[BLR^{+}15] 
Semantically Secure OrderRevealing Encryption: MultiInput Functional Encryption Without Obfuscation
EUROCRYPT 2015
[PDF]
[ePrint]

[Zha14] 
Adaptively Secure Broadcast Encryption with Small System Parameters
[PDF]
[ePrint]
We build the first publickey broadcast encryption systems that simultaneously achieve adaptive security against arbitrary number
of colluders, have small system parameters, and have security proofs that do not rely on knowledge assumptions or complexity
leveraging. Our schemes are built from either composite order multilinear maps or obfuscation and enjoy a ciphertext overhead,
private key size, and public key size that are all polylogarithmic in the total number of users. Previous broadcast schemes with
similar parameters are either proven secure in a weaker static model, or rely on nonfalsifiable knowledge assumptions.
@misc{Zha14, author = {Mark Zhandry}, title = {Adaptively Secure Broadcast Encryption with Small System Parameters}, misc = {Full version available at \url{http://eprint.iacr.org/2014/757}}, year = {2014} }

[BWZ14] 
Low Overhead Broadcast Encryption from Multilinear Maps
CRYPTO 2014
[PDF]
[ePrint]
[slides]
We use multilinear maps to provide a solution to the longstanding problem of publickey broadcast encryption where all
parameters in the system are small. In our constructions, ciphertext overhead, private key size, and public key size are
all polylogarithmic in the total number of users. The systems are fully collusionresistant against any number of colluders.
All our systems are based on an O(log N)way multilinear map to support a broadcast system for N users. We present three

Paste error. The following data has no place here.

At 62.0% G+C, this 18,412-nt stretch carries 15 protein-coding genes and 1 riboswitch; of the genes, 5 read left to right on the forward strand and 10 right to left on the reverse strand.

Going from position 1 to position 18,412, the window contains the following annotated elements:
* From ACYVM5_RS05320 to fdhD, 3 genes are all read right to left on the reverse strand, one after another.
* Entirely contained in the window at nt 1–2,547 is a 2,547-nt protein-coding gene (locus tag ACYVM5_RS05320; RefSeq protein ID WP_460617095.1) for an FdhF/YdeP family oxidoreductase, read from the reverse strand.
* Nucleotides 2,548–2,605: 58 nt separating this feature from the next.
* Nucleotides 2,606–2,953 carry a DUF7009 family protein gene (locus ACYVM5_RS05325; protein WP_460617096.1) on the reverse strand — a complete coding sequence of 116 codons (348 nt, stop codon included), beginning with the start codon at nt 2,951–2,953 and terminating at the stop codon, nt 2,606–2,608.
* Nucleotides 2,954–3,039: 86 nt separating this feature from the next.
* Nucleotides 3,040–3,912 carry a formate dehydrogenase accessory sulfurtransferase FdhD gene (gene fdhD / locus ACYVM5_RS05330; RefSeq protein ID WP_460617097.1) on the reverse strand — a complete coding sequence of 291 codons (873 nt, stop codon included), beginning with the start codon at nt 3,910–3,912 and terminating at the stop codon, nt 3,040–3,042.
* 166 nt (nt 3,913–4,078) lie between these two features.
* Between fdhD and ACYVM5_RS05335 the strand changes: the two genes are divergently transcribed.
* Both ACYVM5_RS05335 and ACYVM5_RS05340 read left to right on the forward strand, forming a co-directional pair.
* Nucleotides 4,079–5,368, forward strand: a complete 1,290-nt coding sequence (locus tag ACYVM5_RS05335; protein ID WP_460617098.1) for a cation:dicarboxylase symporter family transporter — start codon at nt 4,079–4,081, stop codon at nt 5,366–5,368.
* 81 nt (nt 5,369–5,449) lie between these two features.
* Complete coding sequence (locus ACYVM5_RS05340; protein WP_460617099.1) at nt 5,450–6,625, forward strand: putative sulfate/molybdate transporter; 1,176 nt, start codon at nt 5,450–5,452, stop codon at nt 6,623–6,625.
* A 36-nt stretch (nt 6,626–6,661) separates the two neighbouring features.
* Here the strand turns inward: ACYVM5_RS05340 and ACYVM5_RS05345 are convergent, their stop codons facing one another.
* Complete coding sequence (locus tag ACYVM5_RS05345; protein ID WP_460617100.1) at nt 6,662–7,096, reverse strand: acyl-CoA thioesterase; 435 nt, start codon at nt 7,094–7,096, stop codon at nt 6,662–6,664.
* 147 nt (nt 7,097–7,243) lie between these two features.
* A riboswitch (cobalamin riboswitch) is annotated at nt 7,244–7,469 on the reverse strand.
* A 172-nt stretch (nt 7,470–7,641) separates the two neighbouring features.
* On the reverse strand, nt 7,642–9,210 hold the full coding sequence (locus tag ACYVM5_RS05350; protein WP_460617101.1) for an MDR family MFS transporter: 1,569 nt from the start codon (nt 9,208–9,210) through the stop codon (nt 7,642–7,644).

constructions based on different types of multilinear maps and providing different security guarantees. Our systems naturally
give identitybased broadcast systems with short parameters.
@inproceedings{BWZ14, author = {Dan Boneh and Brent Waters and Mark Zhandry}, title = {Low Overhead Broadcast Encryption from Multilinear Maps}, booktitle = {Proceedings of CRYPTO 2014}, misc = {Full version available at \url{http://eprint.iacr.org/2014/195}}, year = {2014} }

[GGHZ14] 
Fully Secure Attribute Based Encryption from Multilinear Maps
[PDF]
[ePrint]
We construct the first fully secure attribute based encryption (ABE) scheme that can handle access control policies
expressible as polynomialsize circuits. Previous ABE schemes for general circuits were proved secure only in an unrealistic
selective security model, where the adversary is forced to specify its target before seeing the public parameters, and full
security could be obtained only by complexity leveraging, where the reduction succeeds only if correctly guesses the adversary's
target string x^*, incurring a 2^{x^*} loss factor in the tightness of the reduction.
At a very high level, our basic ABE scheme is reminiscent of Yao's garbled circuits, with 4 gadgets per gate of the circuit, but
where the decrypter in our scheme puts together the appropriate subset of gate gadgets like puzzle pieces by using a cryptographic
multilinear map to multiply the pieces together. We use a novel twist of Waters' dual encryption methodology to prove the full
security of our scheme. Most importantly, we show how to preserve the delicate informationtheoretic argument at the heart of Waters'
dual system by enfolding it in an informationtheoretic argument similar to that used in Yao's garbled circuits.
@misc{GGHZ14, author = {Sanjam Garg and Craig Gentry and Shai Halevi and Mark Zhandry}, title = {Fully Secure Attribute Based Encryption from Multilinear Maps}, misc = {Full version available at \url{http://eprint.iacr.org/2014/622}}, year = {2014} }